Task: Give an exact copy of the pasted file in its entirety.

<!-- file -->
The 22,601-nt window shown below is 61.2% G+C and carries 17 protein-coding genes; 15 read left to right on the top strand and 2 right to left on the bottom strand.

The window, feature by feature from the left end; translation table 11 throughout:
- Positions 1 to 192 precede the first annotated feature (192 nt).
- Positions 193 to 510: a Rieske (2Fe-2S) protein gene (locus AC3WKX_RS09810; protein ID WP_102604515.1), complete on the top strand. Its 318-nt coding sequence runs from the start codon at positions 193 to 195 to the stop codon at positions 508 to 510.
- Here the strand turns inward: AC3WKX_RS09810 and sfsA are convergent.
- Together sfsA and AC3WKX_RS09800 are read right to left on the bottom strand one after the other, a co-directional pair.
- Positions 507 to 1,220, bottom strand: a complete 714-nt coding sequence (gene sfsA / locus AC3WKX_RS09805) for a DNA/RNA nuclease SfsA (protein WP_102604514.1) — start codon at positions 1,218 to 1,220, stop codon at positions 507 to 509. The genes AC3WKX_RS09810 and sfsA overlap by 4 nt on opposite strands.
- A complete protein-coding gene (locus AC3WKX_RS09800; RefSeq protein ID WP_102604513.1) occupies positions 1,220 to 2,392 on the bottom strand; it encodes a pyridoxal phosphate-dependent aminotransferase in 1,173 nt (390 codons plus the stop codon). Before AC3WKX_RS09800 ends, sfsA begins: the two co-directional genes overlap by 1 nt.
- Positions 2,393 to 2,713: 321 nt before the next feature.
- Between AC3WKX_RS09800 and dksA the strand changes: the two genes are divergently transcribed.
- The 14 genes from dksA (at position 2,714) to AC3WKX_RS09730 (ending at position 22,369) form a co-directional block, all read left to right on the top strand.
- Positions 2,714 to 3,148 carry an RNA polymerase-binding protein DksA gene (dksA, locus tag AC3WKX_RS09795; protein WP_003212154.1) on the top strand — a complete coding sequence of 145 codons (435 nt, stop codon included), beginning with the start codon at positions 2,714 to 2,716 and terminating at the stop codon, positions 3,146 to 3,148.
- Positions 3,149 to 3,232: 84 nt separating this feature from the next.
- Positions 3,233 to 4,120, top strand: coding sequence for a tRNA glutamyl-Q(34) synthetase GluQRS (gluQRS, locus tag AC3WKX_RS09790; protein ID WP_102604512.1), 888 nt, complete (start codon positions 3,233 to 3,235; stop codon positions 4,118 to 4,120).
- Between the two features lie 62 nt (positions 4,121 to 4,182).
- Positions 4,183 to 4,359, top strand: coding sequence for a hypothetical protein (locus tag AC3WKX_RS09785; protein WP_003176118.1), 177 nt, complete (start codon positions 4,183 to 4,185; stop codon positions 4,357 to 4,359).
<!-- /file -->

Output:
The 22,601-nt window shown below is 61.2% G+C and carries 17 protein-coding genes; 15 read left to right on the top strand and 2 right to left on the bottom strand.

The window, feature by feature from the left end; translation table 11 throughout:
- Positions 1 to 192 precede the first annotated feature (192 nt).
- Positions 193 to 510: a Rieske (2Fe-2S) protein gene (locus AC3WKX_RS09810; protein ID WP_102604515.1), complete on the top strand. Its 318-nt coding sequence runs from the start codon at positions 193 to 195 to the stop codon at positions 508 to 510.
- Here the strand turns inward: AC3WKX_RS09810 and sfsA are convergent.
- Together sfsA and AC3WKX_RS09800 are read right to left on the bottom strand one after the other, a co-directional pair.
- Positions 507 to 1,220, bottom strand: a complete 714-nt coding sequence (gene sfsA / locus AC3WKX_RS09805) for a DNA/RNA nuclease SfsA (protein WP_102604514.1) — start codon at positions 1,218 to 1,220, stop codon at positions 507 to 509. The genes AC3WKX_RS09810 and sfsA overlap by 4 nt on opposite strands.
- A complete protein-coding gene (locus AC3WKX_RS09800; RefSeq protein ID WP_102604513.1) occupies positions 1,220 to 2,392 on the bottom strand; it encodes a pyridoxal phosphate-dependent aminotransferase in 1,173 nt (390 codons plus the stop codon). Before AC3WKX_RS09800 ends, sfsA begins: the two co-directional genes overlap by 1 nt.
- Positions 2,393 to 2,713: 321 nt before the next feature.
- Between AC3WKX_RS09800 and dksA the strand changes: the two genes are divergently transcribed.
- The 14 genes from dksA (at position 2,714) to AC3WKX_RS09730 (ending at position 22,369) form a co-directional block, all read left to right on the top strand.
- Positions 2,714 to 3,148 carry an RNA polymerase-binding protein DksA gene (dksA, locus tag AC3WKX_RS09795; protein WP_003212154.1) on the top strand — a complete coding sequence of 145 codons (435 nt, stop codon included), beginning with the start codon at positions 2,714 to 2,716 and terminating at the stop codon, positions 3,146 to 3,148.
- Positions 3,149 to 3,232: 84 nt separating this feature from the next.
- Positions 3,233 to 4,120, top strand: coding sequence for a tRNA glutamyl-Q(34) synthetase GluQRS (gluQRS, locus tag AC3WKX_RS09790; protein ID WP_102604512.1), 888 nt, complete (start codon positions 3,233 to 3,235; stop codon positions 4,118 to 4,120).
- Between the two features lie 62 nt (positions 4,121 to 4,182).
- Positions 4,183 to 4,359, top strand: coding sequence for a hypothetical protein (locus tag AC3WKX_RS09785; protein WP_003176118.1), 177 nt, complete (start codon positions 4,183 to 4,185; stop codon positions 4,357 to 4,359).